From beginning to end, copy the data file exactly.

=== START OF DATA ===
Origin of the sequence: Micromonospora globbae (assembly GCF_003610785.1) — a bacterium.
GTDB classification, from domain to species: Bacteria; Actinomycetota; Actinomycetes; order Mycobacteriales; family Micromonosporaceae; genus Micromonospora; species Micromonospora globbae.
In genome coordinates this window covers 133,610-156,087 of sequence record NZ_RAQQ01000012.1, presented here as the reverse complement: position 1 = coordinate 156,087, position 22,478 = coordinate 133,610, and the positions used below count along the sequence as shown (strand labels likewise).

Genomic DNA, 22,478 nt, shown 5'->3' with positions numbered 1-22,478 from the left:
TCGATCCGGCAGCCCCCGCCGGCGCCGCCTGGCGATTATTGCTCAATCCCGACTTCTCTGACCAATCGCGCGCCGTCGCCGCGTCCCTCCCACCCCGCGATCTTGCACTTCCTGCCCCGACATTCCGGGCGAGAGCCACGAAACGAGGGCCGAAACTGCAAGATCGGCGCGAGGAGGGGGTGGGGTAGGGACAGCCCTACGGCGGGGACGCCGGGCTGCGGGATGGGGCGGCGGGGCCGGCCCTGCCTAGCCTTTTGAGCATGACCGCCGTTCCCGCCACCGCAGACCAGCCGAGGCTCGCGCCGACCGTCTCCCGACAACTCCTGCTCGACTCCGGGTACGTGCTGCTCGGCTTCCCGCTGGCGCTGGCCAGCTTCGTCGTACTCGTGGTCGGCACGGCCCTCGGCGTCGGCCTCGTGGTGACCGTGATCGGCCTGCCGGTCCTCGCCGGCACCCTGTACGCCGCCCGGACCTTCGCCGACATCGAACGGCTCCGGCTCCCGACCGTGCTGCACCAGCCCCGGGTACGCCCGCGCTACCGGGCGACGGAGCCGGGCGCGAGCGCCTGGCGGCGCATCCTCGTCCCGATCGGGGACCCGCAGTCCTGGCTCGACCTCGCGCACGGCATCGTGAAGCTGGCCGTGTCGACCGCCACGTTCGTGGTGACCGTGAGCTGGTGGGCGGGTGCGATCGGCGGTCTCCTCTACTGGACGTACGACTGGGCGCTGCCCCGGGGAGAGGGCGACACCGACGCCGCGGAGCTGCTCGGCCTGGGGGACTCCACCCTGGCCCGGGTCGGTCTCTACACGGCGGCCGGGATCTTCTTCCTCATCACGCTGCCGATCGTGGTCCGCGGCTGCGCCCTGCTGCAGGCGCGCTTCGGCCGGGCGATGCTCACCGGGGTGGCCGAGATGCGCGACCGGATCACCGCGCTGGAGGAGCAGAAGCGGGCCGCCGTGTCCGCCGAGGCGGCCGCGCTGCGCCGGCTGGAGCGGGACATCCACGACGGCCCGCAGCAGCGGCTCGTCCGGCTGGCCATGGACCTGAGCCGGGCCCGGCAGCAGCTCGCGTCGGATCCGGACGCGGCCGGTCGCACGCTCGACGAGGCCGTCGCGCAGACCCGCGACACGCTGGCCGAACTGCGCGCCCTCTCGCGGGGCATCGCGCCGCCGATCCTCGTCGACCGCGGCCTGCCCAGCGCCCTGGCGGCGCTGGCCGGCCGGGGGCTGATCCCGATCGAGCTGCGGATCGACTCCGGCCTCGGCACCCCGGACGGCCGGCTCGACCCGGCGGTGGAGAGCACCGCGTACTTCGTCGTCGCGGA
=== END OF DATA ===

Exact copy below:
Origin of the sequence: Micromonospora globbae (assembly GCF_003610785.1) — a bacterium.
GTDB classification, from domain to species: Bacteria; Actinomycetota; Actinomycetes; order Mycobacteriales; family Micromonosporaceae; genus Micromonospora; species Micromonospora globbae.
In genome coordinates this window covers 133,610-156,087 of sequence record NZ_RAQQ01000012.1, presented here as the reverse complement: position 1 = coordinate 156,087, position 22,478 = coordinate 133,610, and the positions used below count along the sequence as shown (strand labels likewise).

Genomic DNA, 22,478 nt, shown 5'->3' with positions numbered 1-22,478 from the left:
TCGATCCGGCAGCCCCCGCCGGCGCCGCCTGGCGATTATTGCTCAATCCCGACTTCTCTGACCAATCGCGCGCCGTCGCCGCGTCCCTCCCACCCCGCGATCTTGCACTTCCTGCCCCGACATTCCGGGCGAGAGCCACGAAACGAGGGCCGAAACTGCAAGATCGGCGCGAGGAGGGGGTGGGGTAGGGACAGCCCTACGGCGGGGACGCCGGGCTGCGGGATGGGGCGGCGGGGCCGGCCCTGCCTAGCCTTTTGAGCATGACCGCCGTTCCCGCCACCGCAGACCAGCCGAGGCTCGCGCCGACCGTCTCCCGACAACTCCTGCTCGACTCCGGGTACGTGCTGCTCGGCTTCCCGCTGGCGCTGGCCAGCTTCGTCGTACTCGTGGTCGGCACGGCCCTCGGCGTCGGCCTCGTGGTGACCGTGATCGGCCTGCCGGTCCTCGCCGGCACCCTGTACGCCGCCCGGACCTTCGCCGACATCGAACGGCTCCGGCTCCCGACCGTGCTGCACCAGCCCCGGGTACGCCCGCGCTACCGGGCGACGGAGCCGGGCGCGAGCGCCTGGCGGCGCATCCTCGTCCCGATCGGGGACCCGCAGTCCTGGCTCGACCTCGCGCACGGCATCGTGAAGCTGGCCGTGTCGACCGCCACGTTCGTGGTGACCGTGAGCTGGTGGGCGGGTGCGATCGGCGGTCTCCTCTACTGGACGTACGACTGGGCGCTGCCCCGGGGAGAGGGCGACACCGACGCCGCGGAGCTGCTCGGCCTGGGGGACTCCACCCTGGCCCGGGTCGGTCTCTACACGGCGGCCGGGATCTTCTTCCTCATCACGCTGCCGATCGTGGTCCGCGGCTGCGCCCTGCTGCAGGCGCGCTTCGGCCGGGCGATGCTCACCGGGGTGGCCGAGATGCGCGACCGGATCACCGCGCTGGAGGAGCAGAAGCGGGCCGCCGTGTCCGCCGAGGCGGCCGCGCTGCGCCGGCTGGAGCGGGACATCCACGACGGCCCGCAGCAGCGGCTCGTCCGGCTGGCCATGGACCTGAGCCGGGCCCGGCAGCAGCTCGCGTCGGATCCGGACGCGGCCGGTCGCACGCTCGACGAGGCCGTCGCGCAGACCCGCGACACGCTGGCCGAACTGCGCGCCCTCTCGCGGGGCATCGCGCCGCCGATCCTCGTCGACCGCGGCCTGCCCAGCGCCCTGGCGGCGCTGGCCGGCCGGGGGCTGATCCCGATCGAGCTGCGGATCGACTCCGGCCTCGGCACCCCGGACGGCCGGCTCGACCCGGCGGTGGAGAGCACCGCGTACTTCGTCGTCGCGGA